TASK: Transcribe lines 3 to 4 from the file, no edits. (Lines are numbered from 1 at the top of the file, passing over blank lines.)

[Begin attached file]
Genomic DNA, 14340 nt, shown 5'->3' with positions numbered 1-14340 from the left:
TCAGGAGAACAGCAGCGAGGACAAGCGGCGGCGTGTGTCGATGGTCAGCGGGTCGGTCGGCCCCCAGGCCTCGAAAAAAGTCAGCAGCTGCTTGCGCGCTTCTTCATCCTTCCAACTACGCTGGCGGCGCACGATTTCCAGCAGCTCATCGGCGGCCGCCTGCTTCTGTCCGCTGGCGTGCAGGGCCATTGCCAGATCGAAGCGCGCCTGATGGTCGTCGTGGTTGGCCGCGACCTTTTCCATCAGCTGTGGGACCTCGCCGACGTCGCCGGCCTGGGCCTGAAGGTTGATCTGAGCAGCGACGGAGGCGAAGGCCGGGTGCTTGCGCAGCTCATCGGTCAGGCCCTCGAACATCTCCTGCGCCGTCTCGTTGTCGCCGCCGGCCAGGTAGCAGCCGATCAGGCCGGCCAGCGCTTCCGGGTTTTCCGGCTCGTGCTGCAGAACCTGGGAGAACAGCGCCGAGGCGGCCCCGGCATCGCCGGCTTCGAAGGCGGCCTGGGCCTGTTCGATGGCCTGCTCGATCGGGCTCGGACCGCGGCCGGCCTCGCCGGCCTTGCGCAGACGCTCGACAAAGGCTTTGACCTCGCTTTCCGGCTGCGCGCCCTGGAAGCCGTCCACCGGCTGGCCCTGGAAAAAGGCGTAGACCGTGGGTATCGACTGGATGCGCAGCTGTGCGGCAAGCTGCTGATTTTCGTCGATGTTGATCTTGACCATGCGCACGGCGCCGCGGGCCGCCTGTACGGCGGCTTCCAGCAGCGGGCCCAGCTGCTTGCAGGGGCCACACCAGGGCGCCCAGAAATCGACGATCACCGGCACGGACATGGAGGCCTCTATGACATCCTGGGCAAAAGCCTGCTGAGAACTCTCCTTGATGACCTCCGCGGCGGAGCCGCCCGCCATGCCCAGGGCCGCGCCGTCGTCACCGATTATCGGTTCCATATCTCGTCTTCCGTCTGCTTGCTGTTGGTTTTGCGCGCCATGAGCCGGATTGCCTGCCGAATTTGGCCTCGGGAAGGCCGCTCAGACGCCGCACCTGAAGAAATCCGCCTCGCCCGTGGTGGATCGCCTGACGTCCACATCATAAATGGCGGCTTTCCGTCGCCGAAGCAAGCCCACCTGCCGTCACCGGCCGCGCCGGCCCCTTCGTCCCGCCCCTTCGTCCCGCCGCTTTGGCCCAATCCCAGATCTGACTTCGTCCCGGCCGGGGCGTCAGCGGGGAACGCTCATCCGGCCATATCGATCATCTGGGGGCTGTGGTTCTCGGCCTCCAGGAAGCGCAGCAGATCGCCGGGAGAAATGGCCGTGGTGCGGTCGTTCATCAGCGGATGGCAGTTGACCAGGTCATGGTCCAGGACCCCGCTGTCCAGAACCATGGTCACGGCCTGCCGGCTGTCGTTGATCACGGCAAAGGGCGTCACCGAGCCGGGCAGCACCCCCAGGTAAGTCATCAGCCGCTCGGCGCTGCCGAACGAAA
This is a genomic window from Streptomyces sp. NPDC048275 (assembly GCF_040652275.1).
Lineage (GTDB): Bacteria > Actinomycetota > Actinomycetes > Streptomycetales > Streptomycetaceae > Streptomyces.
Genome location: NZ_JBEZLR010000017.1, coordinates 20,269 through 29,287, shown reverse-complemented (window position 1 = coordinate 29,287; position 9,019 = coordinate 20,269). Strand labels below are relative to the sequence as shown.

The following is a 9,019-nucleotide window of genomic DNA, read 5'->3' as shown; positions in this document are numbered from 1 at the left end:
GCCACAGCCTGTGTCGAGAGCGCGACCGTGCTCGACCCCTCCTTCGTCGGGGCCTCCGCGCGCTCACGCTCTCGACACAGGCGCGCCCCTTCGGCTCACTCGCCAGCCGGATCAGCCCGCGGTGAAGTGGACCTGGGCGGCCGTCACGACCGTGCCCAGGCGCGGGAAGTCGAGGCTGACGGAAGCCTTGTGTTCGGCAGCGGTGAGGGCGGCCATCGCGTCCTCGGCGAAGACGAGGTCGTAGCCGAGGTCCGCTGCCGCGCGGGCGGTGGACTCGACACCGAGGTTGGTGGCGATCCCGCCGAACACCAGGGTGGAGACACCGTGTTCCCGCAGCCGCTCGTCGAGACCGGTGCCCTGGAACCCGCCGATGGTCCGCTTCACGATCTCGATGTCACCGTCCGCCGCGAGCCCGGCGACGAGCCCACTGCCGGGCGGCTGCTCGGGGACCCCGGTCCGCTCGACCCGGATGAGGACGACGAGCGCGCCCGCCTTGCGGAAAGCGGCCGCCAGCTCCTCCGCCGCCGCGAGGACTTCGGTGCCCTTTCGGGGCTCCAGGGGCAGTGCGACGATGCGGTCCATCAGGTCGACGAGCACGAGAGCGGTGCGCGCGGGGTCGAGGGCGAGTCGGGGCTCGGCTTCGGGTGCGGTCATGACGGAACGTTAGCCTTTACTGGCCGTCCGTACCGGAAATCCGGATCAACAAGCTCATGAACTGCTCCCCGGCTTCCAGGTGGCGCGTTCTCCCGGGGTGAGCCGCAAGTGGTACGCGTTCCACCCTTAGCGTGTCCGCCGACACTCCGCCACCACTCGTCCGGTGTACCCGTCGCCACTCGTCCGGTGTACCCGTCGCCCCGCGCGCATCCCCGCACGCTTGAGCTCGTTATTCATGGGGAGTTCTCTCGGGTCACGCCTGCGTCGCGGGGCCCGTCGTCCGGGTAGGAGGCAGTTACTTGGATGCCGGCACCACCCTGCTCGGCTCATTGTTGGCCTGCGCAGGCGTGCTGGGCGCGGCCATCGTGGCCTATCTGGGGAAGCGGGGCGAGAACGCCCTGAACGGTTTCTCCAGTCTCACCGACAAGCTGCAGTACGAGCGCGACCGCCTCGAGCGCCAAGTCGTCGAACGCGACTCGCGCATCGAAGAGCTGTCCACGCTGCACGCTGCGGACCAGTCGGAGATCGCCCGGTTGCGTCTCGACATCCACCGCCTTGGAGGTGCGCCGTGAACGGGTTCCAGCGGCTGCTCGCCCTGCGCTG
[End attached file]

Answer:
This is a genomic window from Streptomyces sp. NPDC048275 (assembly GCF_040652275.1).
Lineage (GTDB): Bacteria > Actinomycetota > Actinomycetes > Streptomycetales > Streptomycetaceae > Streptomyces.